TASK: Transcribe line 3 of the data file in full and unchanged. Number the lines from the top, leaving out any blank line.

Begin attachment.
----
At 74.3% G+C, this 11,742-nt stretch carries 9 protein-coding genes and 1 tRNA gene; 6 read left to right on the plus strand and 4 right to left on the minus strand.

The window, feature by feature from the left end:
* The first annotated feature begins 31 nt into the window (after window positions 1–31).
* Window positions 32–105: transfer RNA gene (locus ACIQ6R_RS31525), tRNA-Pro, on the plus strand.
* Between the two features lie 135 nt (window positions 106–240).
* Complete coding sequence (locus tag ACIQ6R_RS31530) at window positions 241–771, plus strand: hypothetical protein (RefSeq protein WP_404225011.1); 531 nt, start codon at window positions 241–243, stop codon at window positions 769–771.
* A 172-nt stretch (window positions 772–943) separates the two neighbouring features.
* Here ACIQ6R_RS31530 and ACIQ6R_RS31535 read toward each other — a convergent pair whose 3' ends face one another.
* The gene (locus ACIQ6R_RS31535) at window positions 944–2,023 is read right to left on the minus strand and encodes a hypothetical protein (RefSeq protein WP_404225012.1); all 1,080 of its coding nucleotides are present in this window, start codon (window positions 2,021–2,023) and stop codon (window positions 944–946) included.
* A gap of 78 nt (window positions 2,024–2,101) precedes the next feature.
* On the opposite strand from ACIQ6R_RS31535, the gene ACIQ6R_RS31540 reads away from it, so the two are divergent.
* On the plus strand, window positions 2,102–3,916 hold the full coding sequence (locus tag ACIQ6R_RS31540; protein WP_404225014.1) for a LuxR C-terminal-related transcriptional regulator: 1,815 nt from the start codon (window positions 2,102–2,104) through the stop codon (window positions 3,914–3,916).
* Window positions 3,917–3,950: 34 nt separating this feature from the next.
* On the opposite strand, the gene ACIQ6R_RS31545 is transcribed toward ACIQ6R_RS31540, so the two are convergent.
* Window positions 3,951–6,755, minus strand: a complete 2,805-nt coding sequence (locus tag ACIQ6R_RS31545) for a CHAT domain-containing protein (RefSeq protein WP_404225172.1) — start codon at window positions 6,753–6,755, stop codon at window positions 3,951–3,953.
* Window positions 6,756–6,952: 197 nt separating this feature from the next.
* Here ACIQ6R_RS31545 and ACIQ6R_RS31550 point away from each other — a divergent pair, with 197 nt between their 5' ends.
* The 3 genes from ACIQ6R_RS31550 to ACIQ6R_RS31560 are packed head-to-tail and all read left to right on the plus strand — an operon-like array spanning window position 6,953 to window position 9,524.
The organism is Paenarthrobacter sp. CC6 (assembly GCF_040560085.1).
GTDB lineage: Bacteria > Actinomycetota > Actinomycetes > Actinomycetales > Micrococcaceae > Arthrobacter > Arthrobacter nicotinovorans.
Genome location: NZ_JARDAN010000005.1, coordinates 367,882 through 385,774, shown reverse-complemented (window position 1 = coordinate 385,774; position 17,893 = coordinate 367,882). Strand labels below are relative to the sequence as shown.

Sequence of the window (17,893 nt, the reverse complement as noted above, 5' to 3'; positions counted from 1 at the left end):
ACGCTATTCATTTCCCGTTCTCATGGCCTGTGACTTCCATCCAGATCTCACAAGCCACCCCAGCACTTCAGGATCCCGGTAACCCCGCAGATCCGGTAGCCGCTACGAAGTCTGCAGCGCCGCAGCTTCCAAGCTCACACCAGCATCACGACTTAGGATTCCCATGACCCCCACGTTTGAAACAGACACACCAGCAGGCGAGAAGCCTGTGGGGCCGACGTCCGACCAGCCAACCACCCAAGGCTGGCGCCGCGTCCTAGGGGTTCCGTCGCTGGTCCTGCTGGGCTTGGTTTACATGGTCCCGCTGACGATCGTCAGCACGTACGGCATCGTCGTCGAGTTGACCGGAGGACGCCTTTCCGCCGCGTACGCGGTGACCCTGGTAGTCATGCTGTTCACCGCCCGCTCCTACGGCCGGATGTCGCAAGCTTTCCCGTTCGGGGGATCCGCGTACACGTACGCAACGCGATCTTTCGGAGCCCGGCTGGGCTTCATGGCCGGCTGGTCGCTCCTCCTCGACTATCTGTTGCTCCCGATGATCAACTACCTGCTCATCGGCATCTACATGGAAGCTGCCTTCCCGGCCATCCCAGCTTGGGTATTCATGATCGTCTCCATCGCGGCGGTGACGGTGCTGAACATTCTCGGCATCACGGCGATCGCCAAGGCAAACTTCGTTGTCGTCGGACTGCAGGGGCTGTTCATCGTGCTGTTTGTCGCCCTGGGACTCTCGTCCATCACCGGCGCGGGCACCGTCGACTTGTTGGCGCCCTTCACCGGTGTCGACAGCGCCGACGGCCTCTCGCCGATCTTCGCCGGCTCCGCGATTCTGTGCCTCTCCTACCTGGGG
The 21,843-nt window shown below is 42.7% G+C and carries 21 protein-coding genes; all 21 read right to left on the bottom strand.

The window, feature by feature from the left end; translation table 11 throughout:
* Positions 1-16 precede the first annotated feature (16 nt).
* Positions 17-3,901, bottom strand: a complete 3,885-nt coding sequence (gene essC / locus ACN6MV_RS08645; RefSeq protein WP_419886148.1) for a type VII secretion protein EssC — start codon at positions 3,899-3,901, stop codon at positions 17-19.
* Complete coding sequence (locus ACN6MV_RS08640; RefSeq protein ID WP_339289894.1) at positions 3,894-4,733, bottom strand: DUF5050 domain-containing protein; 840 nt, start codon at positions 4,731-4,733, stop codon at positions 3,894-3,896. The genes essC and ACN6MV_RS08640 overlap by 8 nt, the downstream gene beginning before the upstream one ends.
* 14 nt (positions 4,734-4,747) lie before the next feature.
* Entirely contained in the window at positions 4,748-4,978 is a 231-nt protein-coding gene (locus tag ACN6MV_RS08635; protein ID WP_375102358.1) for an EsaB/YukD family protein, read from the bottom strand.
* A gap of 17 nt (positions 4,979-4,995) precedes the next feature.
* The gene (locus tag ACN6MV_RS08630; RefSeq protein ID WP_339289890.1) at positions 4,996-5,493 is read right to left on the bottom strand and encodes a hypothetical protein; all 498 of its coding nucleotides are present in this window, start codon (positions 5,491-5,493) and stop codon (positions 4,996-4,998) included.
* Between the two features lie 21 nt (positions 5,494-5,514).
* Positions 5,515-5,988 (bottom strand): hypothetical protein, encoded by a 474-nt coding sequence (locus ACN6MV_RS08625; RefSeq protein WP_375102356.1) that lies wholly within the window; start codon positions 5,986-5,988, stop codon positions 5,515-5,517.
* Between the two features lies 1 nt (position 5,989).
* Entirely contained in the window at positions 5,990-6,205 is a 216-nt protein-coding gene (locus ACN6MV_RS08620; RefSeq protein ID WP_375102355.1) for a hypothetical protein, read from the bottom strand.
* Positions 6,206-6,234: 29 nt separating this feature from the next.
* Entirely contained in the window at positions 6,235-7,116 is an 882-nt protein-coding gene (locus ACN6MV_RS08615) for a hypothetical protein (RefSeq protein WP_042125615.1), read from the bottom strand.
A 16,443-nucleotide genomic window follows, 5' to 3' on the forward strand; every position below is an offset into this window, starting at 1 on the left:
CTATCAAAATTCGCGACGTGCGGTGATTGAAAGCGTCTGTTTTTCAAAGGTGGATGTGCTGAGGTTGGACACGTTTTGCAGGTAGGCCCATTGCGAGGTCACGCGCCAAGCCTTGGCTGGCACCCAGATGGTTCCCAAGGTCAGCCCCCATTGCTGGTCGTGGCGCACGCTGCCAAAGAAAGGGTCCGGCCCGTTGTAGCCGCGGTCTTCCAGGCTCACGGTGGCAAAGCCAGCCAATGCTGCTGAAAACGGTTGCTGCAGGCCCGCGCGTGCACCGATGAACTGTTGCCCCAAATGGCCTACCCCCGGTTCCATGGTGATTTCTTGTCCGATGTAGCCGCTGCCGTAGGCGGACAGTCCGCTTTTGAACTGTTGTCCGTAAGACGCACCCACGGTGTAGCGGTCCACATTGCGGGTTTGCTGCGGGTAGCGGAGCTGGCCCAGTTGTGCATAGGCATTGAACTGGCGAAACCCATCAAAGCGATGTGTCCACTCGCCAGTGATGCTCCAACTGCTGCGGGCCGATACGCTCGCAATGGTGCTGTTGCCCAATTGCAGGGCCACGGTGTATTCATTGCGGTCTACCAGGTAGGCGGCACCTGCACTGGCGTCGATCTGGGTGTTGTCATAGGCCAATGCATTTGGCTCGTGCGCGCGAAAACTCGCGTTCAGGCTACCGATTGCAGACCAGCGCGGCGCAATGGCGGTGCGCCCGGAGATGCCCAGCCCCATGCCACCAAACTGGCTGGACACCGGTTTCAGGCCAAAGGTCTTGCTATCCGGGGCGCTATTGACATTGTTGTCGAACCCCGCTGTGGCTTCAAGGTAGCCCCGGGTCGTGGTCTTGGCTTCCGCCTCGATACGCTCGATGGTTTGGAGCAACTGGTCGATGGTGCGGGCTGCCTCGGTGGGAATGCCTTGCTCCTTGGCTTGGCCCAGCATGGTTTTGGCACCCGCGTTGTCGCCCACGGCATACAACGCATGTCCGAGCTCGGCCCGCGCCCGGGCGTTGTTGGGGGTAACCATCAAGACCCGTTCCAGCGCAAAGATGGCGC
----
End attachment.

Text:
* The first annotated feature begins 31 nt into the window (after window positions 1–31).